IF we had reason to consider the beginning of the present year as the commencement of a new century, we should introduce it with retrospective remarks on the principal events by which the preceding age was distinguished, and on the benefits or disadvantages which attended the general state of society in that period; and we should also be inclined to hazard some speculations on the probable changes which the ensuing century may exhibit in the affairs of Europe or of the world, in religion and morals, in the institutions of policy, in the mechanical and refined arts, in order and civilisation, and in the grand features of distinction which elevate the human species above the brute creation. Reflexions on such topics may be expected by some of our readers, perhaps by many; for, in the chronological controversy which has been lately agitated, the supporter of the opinion that we are now in the nineteenth century have been numerous and determined.

Critical Review 28, January‒April 1800, pp.573‒574

… from some circumstances which have rendered the close of this century a matter of no common anxiety. And so far I own: that I do not much wonder at the wish of considering ourselves fairly out of it. Still, whatever hurry we may be in so to consider ourselves, the pace or quality of events will not depend, for us, or for the rest of Europe and of Mankind, on such consideration. In whatever century we are, we must look for its true colour, and our expectations, from wisdom, fortitude, and benevolence, and a sincere and rational piety; not from the circumstance of whether the year ends or begins a century.

Capel Lofft, Monthly Mirror, February 1800, p.86


Periodisation is a vexed matter for historians – why should we chop up the past into centuries, or into monarchical reigns, and what terminal dates should we follow or be constrained by in our textbooks, and in our analyses? Journals are founded for researchers specialising in a particular age – scholarly journals for History and English Literature exist with ‘the eighteenth century’ or ‘twentieth century’ prominently figuring in their title. At the same time as we appear in these academic journal titles, to stick rigidly to the framework of a century, new chronologies of continuity and change emerge, to permit the birth of such ideas as the ‘long nineteenth-century’ or the ‘short twentieth century’.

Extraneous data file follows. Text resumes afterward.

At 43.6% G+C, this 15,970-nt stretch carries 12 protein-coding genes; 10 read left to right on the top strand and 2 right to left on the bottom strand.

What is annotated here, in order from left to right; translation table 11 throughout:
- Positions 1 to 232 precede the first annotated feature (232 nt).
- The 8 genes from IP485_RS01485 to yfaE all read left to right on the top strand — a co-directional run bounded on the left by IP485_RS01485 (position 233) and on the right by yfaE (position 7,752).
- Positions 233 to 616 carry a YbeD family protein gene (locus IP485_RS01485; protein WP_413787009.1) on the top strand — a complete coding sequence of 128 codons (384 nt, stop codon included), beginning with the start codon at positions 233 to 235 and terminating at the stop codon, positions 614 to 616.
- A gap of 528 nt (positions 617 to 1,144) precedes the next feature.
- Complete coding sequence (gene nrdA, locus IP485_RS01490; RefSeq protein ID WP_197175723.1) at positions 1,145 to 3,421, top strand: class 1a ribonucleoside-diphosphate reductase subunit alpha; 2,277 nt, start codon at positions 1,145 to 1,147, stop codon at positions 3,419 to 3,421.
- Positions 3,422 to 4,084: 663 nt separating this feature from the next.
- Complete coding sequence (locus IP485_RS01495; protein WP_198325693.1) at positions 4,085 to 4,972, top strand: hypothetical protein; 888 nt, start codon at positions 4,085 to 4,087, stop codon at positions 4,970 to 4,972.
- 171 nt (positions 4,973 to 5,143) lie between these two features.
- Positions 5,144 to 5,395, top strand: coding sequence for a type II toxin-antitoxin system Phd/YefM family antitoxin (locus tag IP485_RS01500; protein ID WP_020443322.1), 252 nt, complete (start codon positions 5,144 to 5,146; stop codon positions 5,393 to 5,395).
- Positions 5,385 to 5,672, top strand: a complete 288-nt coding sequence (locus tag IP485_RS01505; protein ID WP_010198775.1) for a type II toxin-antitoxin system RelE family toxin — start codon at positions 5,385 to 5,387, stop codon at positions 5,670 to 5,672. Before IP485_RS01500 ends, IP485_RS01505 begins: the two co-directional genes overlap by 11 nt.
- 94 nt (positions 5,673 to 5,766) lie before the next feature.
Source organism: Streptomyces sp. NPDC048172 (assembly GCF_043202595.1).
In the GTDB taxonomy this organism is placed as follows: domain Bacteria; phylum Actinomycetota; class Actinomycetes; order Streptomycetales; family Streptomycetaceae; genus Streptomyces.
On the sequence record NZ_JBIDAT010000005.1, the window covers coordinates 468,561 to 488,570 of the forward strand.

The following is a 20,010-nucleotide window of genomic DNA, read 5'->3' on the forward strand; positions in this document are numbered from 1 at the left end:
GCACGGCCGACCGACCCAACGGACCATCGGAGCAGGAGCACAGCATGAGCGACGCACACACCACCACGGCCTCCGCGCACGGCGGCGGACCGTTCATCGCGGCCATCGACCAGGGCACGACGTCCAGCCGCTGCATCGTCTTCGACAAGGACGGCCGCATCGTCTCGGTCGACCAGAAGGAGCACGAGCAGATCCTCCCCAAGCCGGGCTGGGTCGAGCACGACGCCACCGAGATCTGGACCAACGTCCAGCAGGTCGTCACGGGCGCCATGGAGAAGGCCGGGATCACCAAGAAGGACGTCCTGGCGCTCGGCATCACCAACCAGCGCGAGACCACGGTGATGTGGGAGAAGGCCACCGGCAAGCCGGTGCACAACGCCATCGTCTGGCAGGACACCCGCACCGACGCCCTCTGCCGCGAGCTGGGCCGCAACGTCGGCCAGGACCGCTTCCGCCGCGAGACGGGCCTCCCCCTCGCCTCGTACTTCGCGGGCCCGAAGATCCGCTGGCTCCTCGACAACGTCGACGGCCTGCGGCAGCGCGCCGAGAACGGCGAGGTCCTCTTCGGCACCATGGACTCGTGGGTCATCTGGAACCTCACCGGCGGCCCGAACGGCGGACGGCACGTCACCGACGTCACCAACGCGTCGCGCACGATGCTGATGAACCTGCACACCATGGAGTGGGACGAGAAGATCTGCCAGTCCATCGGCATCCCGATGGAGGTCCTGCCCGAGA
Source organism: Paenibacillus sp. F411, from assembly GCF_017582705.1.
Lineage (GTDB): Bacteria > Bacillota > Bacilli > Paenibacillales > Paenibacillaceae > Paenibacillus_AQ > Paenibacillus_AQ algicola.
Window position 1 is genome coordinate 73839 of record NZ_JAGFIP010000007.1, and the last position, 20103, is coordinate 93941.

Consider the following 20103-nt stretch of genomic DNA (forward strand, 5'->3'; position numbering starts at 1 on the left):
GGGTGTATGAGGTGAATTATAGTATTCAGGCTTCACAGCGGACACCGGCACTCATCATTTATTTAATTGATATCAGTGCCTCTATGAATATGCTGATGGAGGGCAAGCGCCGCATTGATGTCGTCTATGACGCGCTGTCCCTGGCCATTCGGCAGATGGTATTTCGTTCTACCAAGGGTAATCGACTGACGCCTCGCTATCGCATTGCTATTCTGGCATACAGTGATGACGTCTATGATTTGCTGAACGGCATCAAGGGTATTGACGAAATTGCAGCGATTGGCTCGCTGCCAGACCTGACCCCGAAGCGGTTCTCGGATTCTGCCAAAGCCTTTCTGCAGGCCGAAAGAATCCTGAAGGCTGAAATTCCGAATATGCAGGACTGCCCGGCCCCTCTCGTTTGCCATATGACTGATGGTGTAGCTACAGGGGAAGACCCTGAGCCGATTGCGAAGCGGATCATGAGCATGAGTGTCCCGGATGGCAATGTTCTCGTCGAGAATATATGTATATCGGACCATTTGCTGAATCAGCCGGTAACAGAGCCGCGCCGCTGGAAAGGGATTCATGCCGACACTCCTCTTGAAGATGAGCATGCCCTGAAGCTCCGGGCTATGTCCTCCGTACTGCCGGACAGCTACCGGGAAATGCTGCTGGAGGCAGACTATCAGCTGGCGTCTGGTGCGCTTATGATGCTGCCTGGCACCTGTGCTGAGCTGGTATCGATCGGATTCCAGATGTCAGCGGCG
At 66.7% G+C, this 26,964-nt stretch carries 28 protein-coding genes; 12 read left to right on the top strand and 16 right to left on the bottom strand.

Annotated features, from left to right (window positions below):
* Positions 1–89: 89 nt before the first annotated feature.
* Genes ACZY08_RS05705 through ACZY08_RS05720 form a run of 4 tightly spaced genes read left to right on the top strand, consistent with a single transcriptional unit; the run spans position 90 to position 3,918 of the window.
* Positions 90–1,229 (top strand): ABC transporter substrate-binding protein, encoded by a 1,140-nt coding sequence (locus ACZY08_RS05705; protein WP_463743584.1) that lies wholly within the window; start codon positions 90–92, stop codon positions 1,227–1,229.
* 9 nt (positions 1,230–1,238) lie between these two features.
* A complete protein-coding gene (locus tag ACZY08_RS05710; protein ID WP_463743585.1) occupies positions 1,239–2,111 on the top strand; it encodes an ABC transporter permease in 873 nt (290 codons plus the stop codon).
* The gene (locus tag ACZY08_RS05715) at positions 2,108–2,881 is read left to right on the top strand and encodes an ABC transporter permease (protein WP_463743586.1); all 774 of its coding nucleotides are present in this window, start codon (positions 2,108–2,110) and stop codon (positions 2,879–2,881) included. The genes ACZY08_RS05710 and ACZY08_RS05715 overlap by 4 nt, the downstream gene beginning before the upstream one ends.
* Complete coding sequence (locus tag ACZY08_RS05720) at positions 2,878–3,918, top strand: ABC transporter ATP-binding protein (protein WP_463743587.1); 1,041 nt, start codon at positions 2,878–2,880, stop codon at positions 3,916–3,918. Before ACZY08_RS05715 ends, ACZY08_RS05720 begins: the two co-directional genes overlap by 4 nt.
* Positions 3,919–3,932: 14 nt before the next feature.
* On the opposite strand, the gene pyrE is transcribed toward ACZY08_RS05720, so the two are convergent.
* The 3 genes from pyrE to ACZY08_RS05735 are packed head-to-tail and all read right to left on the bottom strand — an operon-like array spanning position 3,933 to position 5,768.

Historians might have the habit of making claims for their preferred period in history as particularly significant. But when did the idea of a ‘nineteenth century’ as something markedly different or special, emerge? When did people commonly start discussing their era as ‘the nineteenth century’? (In England, John Corry published a work entitled A satirical view of London at the commencement of the nineteenth century, by an observer in 1801). This may seem an odd set of questions, but for a research group of academics who specialise in, among other things, themes in the nineteenth-century, it is interesting to interrogate contemporaries’ understanding of their age, and how they used the concept of ‘the nineteenth century’. It has been claimed that the period was, ‘by general agreement … the Age of History. Its culture was a historical culture … [h]istory permeated literature and the arts’.[i] But it was also fixated about its present.


The nineteenth-century discourse of the ‘nineteenth century’

Is it not folly for us to pay even the slightest respect to antiquity. Yes, folly most consummate, but fortunately not very common. They were but helpless babes in science, we are as giants; they had no steamboats, no railroads, no printing press, we have; they before the nineteenth century, we are privileged to live in the age of human rights and intellectual improvement.

‘Modern Enlightenment contrasted with Ancient Barbarism, Literary Garland, 1840, p.409.

Invocation of the nineteenth-century was used ironically, to contrast associations of progress, enlightenment and modernity, with either a society’s own shameful reality, or in polemics against societies or institutions considered backward. When this discursive practice emerged, is something to be studied more closely: certainly British sermonists offered reflections on the opening century right from the start (not that there would be agreement about when it started – see the German dramatist August von Kotzebue writing a one-act satire, The New Century, ‘upon the ridiculous contest that has been carried on no less eagerly upon the continent than in England upon the time when the new century commences’).[ii]

In early-nineteenth-century British Protestantism, the Papacy might be measured against the nineteenth century as an obscurantist medieval survival.[iii] Or anti-slavery abolitionists would invoke the century as if this itself was a compelling argument against slavery:  ‘It was a foul disgrace to our country that such discussions as this took place in the nineteenth century,’ according to the British Anti-Slavery Reporter in 1832.[iv] Here, no doubt, there was a sense of eighteen centuries of Christianity having elapsed. The adjective ‘vaunted’ could be used to undercut the boasts about material or moral advance: so susceptibility to medical quackery might be contrasted with the claims to intelligence, in medical journalism.[v] The ‘boasted’ nineteenth century could be contrasted with the reality of – apparently –wholesale infanticide in the British newspaper press.[vi]

There are obvious expressions of a sense of an age apart, in journals and book titles in the Anglophonic world such as the short-lived periodical Adventurer of the Nineteenth-Century of 1823; the Philadelphian quarterly miscellany The Nineteenth Century of 1848, with its image of a the Byronic figure bringing or heralding enlightenment (and the dying cry from Goethe, ‘Light, more Light still’), on its cover; or the monthly review The Nineteenth Century (founded in 1877 continued, clumsily as The Nineteenth Century and After in 1901), and various tales or romances ‘of the nineteenth century’ from the early part of the century onwards.[vii]